If you enter the doors of the Tiger Learning Commons (TLC) at 7 p.m. on Monday, you’ll hear the shuffling of paper and active discussion about page layouts, monthly themes and what went on in everyone’s day. This is the sound of the Bullet Journal Club, established last semester by co-presidents senior Caroline Wall and sophomore Thao Dinh.
“I’ve been around some organizations, and I feel like they became a place where people could come and share common experiences at Trinity. So Caroline and I founded the Bullet Journal Club to connect people [who] share the love of bullet journaling,” Dinh said.
Bullet journals incorporate aspects of a planner, a tracker and a diary, but there are no rules that dictate how the journals are formatted. The lack of a rigid structure behind bullet journaling opens itself up to creative interpretation. Many students use bullet journals to manage their academic schedules and responsibilities, but they can be used as a personal planner or journal. Students can even track things like sleeping schedules and water intake.
“Bullet journaling is a way of just expressing yourself creatively,” Wall said. “You organize that space, and whatever that space is, it is up to you. It’s just about getting your thoughts in one place.”
The club started last semester as a group of friends coming together for meetings. After more people discovered it through ads in LeeRoy, director of Tutoring Programs Jennifer Rowe advised Dinh to establish the Bullet Journal Club.
“When I started the club, I was amazed by the number of responses because we set up a Google form, gathering interest,” Dinh said. “So, that’s when [Caroline and I] decided to make this official because people really cared.”
The usual agenda and the general atmosphere of meetings are fluid and laidback. Members use the hour to work on their journals and chat, and those with experience in bullet journaling offer tips and guidance to novices.
“People come and get creative inspiration via things like doodling, using colored markers and stickers. It’s a lot of fun,” Wall said.
Attendance is not mandatory, with the club focused on being an optional escape from the hectic schedules that most students have. This lax policy has attracted many members. Junior Linda Ready has been regularly attending meetings since the club first began.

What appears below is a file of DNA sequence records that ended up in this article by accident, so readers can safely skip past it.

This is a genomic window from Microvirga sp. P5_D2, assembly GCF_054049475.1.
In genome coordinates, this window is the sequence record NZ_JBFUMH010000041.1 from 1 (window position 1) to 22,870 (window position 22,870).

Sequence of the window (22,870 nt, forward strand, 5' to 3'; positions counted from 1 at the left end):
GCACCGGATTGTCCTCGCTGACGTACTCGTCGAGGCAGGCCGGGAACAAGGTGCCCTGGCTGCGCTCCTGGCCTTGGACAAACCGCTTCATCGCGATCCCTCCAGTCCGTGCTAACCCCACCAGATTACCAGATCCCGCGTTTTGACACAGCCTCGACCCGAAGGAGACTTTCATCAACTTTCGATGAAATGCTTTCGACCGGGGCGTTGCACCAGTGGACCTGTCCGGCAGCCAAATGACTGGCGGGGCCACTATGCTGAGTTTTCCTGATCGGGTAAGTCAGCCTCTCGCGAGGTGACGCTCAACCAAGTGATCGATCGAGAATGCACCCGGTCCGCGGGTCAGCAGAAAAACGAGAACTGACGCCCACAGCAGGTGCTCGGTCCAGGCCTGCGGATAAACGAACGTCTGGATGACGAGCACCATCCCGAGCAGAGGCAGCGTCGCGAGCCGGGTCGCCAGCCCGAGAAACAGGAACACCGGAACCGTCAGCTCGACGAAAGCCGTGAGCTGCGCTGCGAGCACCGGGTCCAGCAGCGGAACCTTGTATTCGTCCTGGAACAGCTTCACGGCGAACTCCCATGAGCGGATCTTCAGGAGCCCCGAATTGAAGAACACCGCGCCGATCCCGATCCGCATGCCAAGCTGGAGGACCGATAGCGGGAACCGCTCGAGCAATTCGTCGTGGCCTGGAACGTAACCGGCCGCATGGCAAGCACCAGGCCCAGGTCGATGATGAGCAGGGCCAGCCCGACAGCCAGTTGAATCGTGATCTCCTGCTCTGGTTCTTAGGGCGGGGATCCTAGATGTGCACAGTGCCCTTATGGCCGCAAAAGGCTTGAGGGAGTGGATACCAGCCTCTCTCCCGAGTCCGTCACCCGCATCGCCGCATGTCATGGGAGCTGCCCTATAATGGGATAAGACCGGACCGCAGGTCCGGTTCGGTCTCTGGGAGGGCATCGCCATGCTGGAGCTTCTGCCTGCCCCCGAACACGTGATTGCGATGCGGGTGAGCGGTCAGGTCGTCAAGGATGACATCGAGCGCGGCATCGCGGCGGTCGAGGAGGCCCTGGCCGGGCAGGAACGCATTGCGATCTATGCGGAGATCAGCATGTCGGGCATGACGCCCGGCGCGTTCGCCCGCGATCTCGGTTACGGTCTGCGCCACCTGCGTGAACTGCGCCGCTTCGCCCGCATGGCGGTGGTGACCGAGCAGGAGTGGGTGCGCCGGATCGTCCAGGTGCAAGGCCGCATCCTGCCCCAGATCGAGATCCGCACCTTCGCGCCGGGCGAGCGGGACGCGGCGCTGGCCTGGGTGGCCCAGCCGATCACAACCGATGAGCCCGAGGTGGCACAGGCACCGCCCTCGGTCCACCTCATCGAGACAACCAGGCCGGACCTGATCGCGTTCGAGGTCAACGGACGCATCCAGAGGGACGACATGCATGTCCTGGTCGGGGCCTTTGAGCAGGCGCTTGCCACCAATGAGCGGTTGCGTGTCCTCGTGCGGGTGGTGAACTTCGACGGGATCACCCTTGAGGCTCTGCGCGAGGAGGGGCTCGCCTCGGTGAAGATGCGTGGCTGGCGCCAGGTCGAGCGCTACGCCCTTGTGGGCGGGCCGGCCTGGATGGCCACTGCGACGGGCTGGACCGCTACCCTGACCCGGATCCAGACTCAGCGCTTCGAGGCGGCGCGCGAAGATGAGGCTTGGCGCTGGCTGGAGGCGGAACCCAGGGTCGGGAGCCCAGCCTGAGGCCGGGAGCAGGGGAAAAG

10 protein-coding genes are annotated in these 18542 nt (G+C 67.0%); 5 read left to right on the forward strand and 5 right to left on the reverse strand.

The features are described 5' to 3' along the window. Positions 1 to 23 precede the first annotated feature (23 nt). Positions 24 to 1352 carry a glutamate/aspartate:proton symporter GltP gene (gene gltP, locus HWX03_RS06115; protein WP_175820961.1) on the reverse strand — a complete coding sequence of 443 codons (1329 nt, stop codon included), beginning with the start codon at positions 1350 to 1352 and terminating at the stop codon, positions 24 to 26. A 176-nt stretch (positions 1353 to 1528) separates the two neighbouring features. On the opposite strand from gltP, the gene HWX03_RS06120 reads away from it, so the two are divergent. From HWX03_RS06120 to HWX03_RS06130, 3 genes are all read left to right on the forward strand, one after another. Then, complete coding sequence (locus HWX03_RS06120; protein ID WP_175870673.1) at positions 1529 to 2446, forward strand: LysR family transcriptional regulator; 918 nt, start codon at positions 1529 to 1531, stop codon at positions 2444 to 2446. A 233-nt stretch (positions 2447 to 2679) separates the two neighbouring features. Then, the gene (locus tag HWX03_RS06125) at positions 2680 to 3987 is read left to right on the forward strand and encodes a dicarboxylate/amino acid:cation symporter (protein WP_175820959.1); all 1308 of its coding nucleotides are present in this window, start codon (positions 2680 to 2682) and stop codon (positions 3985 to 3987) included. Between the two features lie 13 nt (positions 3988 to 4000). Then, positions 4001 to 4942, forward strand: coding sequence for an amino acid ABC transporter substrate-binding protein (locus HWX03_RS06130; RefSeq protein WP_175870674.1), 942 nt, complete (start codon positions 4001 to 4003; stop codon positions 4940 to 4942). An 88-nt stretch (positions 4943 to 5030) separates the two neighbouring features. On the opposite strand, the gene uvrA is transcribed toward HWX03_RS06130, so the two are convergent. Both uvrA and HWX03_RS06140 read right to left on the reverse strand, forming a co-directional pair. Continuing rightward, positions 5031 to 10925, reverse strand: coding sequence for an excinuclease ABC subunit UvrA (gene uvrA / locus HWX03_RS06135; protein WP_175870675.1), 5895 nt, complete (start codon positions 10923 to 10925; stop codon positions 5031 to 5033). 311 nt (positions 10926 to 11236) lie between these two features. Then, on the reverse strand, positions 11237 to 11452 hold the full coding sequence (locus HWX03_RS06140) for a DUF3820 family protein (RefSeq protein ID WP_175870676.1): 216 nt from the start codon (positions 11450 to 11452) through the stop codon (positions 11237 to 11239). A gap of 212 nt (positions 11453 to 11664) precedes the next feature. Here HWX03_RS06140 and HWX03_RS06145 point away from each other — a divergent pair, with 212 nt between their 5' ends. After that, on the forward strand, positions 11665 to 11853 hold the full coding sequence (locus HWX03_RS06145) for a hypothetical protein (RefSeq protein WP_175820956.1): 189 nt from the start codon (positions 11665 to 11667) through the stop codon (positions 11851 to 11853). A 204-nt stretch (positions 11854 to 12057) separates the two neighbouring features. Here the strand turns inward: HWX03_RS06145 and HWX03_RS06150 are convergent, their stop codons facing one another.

“Caroline and Thao are really nice, super welcoming and nurturing,” Ready said. “I could definitely tell that it was a new club because there were only a few people there, but I thought that was exciting because I’ve never been at the start of a new organization. It felt good to be a part of something new.”
The Bullet Journal Club gets its support from the Writing Center in the form of advertisement. Some materials, like stickers, were also provided by the Writing Center. Still, Dinh and Wall pay many club expenses out of pocket.
“We’re working with [Student Government Association] right now to get funding to buy stickers, markers and templates for people that can’t draw anything,” Wall said.
Along with providing materials to new and current members, the co-founders plan to host workshops for all levels, from rookies to experts.
“We’re thinking of having workshops,” Dinh said. “Some people want to practice, for example, cursive lettering. Or how to integrate stickers in your journal, so it looks pretty.”
But all that new members need to start is a regular notebook and an open mind. The small group that makes up the Bullet Journal Club fosters a close environment.
“I’ve been a part of other organizations where I’ve been a little bit invisible, or I haven’t just connected with the people. But [the Bullet Journal Club] is fun,” Ready said. “You know they’re not just there for bullet journaling. They care about you.”
Even with the growth of the Bullet Journal Club as it continues to establish itself, the casual and friendly atmosphere is the ideal that it will likely uphold within the group.
“We call [ourselves] a ‘bu-jo’ family,” Dinh said. “It’s actually really close, and we talk to every new member that we have.”
All members, even those who cannot commit to attending every meeting, are welcome to participate to get assistance with incorporating some form of organization into their daily life. Whether the club is a place to socialize or a time to be productive, the Bullet Journal Club is open to anybody who could find some use in the resources and guidance it provides.
“It’s honestly like group therapy. You can come in and bullet journal, but you can also come in if you have anything on your mind that you want to talk about. It’s a group of like-minded people that like journaling. You’re there for an hour, for journaling and each other,” Ready said.